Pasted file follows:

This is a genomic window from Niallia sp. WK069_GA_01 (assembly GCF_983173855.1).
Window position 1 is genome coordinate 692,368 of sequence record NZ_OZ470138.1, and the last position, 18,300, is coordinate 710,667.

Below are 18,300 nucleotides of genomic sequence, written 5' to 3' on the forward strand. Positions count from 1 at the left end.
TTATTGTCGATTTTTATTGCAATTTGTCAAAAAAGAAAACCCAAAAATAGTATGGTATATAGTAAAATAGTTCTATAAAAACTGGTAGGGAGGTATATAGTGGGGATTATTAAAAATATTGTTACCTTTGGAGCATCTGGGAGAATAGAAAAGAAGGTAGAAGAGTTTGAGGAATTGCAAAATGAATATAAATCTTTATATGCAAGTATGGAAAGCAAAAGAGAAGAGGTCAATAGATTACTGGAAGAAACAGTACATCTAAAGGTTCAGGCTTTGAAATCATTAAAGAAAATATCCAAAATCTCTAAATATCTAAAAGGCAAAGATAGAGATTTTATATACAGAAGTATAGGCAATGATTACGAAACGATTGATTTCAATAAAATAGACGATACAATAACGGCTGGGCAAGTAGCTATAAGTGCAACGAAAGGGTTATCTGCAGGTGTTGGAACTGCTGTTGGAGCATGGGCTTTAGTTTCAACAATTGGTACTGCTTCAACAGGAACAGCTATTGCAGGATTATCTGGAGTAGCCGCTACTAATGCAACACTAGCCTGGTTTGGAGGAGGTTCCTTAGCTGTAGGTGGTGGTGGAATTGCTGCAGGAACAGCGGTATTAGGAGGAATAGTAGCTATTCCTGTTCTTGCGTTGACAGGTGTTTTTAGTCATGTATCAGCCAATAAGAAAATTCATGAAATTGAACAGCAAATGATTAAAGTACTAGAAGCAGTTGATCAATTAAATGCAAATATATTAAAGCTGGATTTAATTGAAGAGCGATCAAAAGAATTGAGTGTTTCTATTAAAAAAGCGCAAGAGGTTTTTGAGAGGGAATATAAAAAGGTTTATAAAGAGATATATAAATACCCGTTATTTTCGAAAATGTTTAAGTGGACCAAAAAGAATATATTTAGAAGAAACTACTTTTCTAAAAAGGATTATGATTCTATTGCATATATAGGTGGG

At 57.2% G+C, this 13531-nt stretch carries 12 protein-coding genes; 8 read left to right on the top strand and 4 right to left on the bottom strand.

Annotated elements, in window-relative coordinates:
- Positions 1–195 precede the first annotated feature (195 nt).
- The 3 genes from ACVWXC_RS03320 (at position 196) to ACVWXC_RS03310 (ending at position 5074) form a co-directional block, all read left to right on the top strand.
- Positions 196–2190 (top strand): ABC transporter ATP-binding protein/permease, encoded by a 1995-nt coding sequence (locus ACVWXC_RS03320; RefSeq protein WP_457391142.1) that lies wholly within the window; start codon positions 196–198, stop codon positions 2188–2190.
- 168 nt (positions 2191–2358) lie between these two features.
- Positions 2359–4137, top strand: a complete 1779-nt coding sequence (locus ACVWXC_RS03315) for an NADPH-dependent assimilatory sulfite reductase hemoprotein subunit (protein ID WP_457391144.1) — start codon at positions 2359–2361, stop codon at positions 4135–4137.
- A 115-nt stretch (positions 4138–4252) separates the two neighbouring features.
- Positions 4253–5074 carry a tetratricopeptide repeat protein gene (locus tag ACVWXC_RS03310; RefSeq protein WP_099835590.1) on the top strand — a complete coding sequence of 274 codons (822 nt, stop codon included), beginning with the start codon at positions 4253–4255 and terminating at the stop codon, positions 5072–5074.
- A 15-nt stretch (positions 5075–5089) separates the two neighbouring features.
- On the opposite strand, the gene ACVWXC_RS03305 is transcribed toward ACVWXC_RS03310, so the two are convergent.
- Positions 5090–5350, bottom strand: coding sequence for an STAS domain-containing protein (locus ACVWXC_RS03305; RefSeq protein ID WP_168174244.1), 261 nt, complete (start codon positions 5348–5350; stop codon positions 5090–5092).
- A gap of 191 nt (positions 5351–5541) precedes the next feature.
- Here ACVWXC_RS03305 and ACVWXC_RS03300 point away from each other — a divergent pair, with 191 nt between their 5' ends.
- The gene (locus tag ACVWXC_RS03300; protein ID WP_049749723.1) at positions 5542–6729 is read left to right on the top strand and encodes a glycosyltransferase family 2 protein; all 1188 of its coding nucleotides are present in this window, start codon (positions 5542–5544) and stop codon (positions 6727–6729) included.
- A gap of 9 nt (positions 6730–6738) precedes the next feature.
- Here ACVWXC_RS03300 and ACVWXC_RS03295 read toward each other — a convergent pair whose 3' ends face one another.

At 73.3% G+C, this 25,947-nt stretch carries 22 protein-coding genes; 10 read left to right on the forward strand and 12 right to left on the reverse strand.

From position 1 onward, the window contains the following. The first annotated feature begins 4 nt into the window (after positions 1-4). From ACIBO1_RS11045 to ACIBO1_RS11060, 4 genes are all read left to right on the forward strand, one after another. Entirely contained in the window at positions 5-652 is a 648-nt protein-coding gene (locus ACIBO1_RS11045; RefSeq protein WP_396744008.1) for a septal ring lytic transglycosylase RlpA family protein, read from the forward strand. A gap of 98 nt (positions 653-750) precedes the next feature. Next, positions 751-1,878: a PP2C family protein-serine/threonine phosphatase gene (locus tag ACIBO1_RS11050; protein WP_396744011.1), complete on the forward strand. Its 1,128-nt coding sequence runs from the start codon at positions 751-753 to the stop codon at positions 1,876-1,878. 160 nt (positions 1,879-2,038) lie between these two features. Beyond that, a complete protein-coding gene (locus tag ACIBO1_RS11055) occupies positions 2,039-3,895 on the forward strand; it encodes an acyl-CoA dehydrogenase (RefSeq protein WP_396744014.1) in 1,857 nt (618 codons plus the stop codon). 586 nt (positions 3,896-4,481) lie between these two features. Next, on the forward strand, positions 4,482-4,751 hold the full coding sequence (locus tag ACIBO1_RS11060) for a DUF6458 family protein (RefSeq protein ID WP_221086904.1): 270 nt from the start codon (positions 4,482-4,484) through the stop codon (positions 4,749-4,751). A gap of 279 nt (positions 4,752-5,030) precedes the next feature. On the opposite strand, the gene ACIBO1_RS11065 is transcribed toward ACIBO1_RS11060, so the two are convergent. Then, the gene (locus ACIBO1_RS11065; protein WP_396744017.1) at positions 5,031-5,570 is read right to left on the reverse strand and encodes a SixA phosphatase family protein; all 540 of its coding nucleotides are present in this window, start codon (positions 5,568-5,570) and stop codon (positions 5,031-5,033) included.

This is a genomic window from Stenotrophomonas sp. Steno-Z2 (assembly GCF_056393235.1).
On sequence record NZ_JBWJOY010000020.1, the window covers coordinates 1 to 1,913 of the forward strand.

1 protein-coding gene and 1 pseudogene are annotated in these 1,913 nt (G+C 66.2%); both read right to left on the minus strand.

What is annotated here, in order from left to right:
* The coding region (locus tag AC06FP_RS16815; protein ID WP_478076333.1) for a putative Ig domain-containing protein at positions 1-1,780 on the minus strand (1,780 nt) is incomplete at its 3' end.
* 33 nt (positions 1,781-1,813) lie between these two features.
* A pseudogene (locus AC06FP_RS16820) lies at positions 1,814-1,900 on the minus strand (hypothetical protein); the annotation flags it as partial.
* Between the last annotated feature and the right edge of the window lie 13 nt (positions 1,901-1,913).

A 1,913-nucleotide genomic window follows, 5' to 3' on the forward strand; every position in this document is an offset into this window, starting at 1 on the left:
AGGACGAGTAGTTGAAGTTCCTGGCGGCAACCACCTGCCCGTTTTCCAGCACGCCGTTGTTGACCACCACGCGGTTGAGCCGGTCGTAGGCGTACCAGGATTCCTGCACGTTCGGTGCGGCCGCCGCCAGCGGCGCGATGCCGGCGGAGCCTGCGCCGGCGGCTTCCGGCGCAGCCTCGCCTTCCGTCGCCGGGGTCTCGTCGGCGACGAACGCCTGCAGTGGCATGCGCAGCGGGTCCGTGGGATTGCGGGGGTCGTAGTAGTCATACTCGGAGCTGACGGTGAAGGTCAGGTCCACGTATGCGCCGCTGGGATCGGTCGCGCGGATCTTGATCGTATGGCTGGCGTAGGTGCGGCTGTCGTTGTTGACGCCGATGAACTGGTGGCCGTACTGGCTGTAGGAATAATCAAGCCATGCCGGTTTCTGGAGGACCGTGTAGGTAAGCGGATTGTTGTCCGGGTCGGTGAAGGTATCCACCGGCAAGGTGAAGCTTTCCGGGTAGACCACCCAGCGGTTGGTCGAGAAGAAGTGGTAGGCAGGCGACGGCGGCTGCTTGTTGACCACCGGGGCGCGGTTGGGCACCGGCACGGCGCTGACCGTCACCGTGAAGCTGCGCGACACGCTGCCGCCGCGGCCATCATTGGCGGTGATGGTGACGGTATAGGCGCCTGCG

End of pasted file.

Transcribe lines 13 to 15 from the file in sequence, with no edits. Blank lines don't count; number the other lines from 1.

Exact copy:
- Positions 4253–5074 carry a tetratricopeptide repeat protein gene (locus tag ACVWXC_RS03310; RefSeq protein WP_099835590.1) on the top strand — a complete coding sequence of 274 codons (822 nt, stop codon included), beginning with the start codon at positions 4253–4255 and terminating at the stop codon, positions 5072–5074.
- A 15-nt stretch (positions 5075–5089) separates the two neighbouring features.
- On the opposite strand, the gene ACVWXC_RS03305 is transcribed toward ACVWXC_RS03310, so the two are convergent.